Should you leave the fan window OPEN on hot days? Science of Cooling Revealed

THE WAY you used your fan to keep cool this summer could be completely wrong.

According to air quality experts, there are a number of rules you should follow to avoid overheating and sleep better during the hotter months, including where to put your fan and whether you should leave your window open.

A fan can definitely cool you down - but are you using it correctly?


A fan can definitely cool you down – but are you using it correctly?Photo credit: Unsplash

The July heatwave, which is currently in full swing across the UK, has caused Brits a lot of problems, particularly when it comes to sleeping. And the worst of the extreme heat isn’t over yet. Temperatures are expected to rise even higher next week, reaching 35C.

Ensuring that bedroom temperatures are kept to a minimum by using a fan or an air purifier can help keep your body temperature down, thereby relieving sleep problems.

But what is the right bedroom setup for a fan or air purifier?

According to Andrew Persily, an indoor air quality engineer at the National Institutes of Standards and Technology In Maryland, USA, this can be accomplished by simply making sure that air in the room is blowing on your skin.

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‘The feeling of [air speed] improves thermal comfort in a chilled situation,” says Persily quartzand adds that this is because sweat, as it evaporates into the air, takes heat with it and makes us feel cooler.

This works because, even when we’re not perspiring noticeably, our bodies are constantly generating small amounts of moisture to cool itself off, says Persily. Therefore, air flowing over our bodies, whether from a fan or wind from a window, speeds up this evaporation process, making us feel cooler.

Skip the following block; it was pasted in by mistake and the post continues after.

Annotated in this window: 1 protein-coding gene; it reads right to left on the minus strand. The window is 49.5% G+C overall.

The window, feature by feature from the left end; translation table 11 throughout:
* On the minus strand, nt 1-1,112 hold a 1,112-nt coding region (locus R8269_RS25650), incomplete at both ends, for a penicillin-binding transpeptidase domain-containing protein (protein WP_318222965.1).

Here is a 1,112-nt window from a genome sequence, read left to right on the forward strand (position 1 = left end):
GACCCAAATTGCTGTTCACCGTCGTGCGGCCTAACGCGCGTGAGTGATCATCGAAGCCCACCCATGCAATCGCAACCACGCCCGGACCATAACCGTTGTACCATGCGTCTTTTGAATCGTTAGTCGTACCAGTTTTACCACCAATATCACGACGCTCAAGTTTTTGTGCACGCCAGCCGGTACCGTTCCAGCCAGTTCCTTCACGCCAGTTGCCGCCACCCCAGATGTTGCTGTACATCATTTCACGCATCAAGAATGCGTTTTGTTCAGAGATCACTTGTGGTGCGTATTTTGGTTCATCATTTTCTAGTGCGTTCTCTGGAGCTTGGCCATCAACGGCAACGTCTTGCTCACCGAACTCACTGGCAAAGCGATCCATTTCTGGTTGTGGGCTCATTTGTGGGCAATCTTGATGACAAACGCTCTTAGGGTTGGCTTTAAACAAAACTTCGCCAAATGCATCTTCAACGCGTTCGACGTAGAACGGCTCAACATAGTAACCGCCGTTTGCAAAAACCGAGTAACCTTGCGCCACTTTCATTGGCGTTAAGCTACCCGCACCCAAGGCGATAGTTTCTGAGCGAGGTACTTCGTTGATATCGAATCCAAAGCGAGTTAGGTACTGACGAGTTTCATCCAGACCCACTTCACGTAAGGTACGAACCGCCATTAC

Should I leave my window open?

A safe and easy way to cool down a room and increase ventilation is to open a window.

This can be helpful when there is a breeze outside. However, since the air is actually warmer during the hotter months, opening a window may just let the cooler air into your room and let warmer air in.

In this case, it is better to position your fan so that it blows on you, but with the window closed.

Opening windows can mean bad air quality is getting in from the outside, especially if you live near a high-traffic area.

So when it comes to refrigeration cleaners, use the device in a closed environment as they work more efficiently there.

Where to place your fan in a room

Fans and air purifiers are usually designed to work in individual rooms. Therefore, when setting up the machine, make sure that there is at least a few meters of space on all sides so that air can circulate effectively.

If the air is cooler outside than inside, Persily says you should put your fan by your window, so it’s facing in. In this way, the cooler air is blown against your body from the outside, which makes the sweat evaporate even faster.

However, during the current heat wave, it’s probably best to keep the windows closed and the fan pointed toward your body while you sleep so the air movement over your skin can more effectively speed up the sweat evaporation process.

Close your curtains and blinds during the day

There are many other tricks you can use to stay cool this summer, one in particular is useful for preventing your room from getting warm in the first place.

Evan Stevens, Head of Environmental Care at Dyson, recommends closing curtains and shutters during the day to ensure sunlight doesn’t create a greenhouse effect

“Up to 30% of unwanted heat gain comes from windows,” he said. “So keep windows, curtains or shutters closed during the day to minimize the amount of sunlight entering the home.”

At night, summer temperatures tend to drop, so make a habit of opening windows at night to let in cooler air, he adds.

“Then be sure to close them in the morning before temperatures start to rise and open them again in the evening when temperatures start to drop.”

Reduce heat sources at home

Electronic devices can also generate excess heat that contributes to the ambient temperature of the room.

“Conventional light bulbs, for example, use up to 90% of their energy to generate heat, with only 10% being converted into visible light,” says Stevens.

Therefore, it is best to opt for energy-efficient lights and make it a habit to turn off and unplug all electronic devices that are not in use.

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